Florence + the Machine just released their new album, Dance Fever. I’m a big fan of the band and of Florence Welch, the lead singer. She is, to me, a throwback of the ‘70s leader singers like Stevie Nicks and maybe even a little Grace Slick. Florence is not all fairy dust and prairie dresses though. Florence has been through some sh-t and she’s talked about it openly. She covers the latest issue of Rolling Stone UK and she spoke about her longtime battle with anorexia and how her disordered thinking still affects her in many different ways (I’m also including some quotes from a recent Vogue interview too).
The long-term recovery from an eating disorder: “I think part of it is long-term recovery from eating disorders. So much of that is rejecting nourishment – ‘I don’t deserve to eat, I don’t deserve to feel comfortable.’ Anorexic thinking is still part of my life, even though the anorexia itself isn’t.”
This manifests in her personal life: “And so, with emotional intimacy, which is kind of like being fed, sometimes you can be like, ‘No, that’s too much, I don’t need it.’” She instead finds it easier to be vulnerable with the world, rather than a potential significant other. “Being intimate on such a grand scale is such a safe way to do it. But actual intimacy, actual commitment? I really struggle with it. You can spend your whole life craving love, and when someone gives you real wholesome love, loving the real you, you’re like, ‘Why would you do that? I’m disgusting!’”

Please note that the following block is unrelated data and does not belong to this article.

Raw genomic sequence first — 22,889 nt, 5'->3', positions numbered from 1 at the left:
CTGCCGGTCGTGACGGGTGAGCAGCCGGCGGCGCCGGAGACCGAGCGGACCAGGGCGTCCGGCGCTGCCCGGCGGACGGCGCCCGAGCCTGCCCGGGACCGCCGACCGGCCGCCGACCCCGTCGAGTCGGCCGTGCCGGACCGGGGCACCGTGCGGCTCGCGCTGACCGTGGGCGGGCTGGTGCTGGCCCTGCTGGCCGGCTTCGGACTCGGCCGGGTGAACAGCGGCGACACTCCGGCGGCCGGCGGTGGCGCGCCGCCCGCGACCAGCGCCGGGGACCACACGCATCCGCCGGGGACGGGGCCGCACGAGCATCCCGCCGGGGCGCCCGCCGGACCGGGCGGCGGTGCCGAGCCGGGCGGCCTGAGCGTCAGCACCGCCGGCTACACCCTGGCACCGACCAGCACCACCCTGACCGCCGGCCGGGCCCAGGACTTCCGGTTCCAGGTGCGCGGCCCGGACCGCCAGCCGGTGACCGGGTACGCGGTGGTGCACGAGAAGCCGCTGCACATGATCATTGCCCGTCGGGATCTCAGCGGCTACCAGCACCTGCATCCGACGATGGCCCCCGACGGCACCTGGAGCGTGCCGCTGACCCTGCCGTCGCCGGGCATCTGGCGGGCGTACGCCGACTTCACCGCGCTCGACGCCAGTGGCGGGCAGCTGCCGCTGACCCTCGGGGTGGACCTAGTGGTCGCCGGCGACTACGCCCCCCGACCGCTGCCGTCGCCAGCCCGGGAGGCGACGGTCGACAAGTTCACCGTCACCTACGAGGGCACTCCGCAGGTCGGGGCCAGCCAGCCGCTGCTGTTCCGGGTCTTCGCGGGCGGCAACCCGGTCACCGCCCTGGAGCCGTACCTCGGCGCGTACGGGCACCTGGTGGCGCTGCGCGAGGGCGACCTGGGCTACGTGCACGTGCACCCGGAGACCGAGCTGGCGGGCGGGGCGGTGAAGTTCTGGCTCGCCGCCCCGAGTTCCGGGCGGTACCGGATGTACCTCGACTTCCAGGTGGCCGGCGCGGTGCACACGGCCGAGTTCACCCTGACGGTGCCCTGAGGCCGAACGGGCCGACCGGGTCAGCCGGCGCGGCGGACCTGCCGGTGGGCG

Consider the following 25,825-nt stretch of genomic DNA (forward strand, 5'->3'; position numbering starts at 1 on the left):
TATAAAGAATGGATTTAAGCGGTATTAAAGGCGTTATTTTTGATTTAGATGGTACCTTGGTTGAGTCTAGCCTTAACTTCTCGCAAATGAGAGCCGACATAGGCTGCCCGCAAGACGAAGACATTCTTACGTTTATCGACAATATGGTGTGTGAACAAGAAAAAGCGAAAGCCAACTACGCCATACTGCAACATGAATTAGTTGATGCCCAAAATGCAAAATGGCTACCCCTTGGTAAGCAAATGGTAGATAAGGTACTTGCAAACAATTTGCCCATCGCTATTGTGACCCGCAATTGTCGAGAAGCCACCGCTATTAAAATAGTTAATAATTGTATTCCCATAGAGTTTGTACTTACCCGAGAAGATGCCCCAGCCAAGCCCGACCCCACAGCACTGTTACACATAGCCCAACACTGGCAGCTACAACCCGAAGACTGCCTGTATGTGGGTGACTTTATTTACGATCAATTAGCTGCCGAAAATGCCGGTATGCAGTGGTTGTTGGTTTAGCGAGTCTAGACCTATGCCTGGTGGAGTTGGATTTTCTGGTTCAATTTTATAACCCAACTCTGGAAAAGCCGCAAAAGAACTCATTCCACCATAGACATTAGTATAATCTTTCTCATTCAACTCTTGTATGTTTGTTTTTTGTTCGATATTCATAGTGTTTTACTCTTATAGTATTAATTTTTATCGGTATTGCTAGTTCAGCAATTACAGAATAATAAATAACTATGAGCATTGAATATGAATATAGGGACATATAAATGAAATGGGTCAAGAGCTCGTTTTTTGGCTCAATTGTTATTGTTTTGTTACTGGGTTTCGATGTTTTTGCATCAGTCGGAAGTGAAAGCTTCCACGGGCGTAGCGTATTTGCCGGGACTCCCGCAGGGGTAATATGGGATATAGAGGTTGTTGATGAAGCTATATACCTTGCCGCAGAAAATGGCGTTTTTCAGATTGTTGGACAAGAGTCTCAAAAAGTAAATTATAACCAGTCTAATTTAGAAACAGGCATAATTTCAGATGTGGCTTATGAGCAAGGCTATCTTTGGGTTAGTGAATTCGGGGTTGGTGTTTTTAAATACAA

She’s “afraid” to have kids: “It seems like the bravest thing in the world to have children. It’s the ultimate measure of faith and of letting go of control. I feel like to have a child and to let that amount of love in… I’ve spent my life trying to run away from these big feelings. I think I’ve had a stilted emotional immaturity just through having been in addiction and eating disorders for years.”
She has a “really complicated relationship” with her body. The interviewer noted that Welch is “finally comfortable in it, but the idea of the change it would undergo [in pregnancy] is one she finds terrifying”.
I genuinely appreciate how real she’s being here. She’s showing just how she still lives with those same thoughts of unworthiness, of not being “good enough” to eat or be loved, and it’s very real. Some of that will heal over time, some of that needs to be dealt with in therapy and doing the work of unlearning, but some of it will probably always be with her. She’s 35 years old, by the way. And she’s a recovering alcoholic, and she’s talked about how difficult it was to stay on the wagon during the pandemic.
Photos courtesy of Avalon Red, cover courtesy of Rolling Stone UK.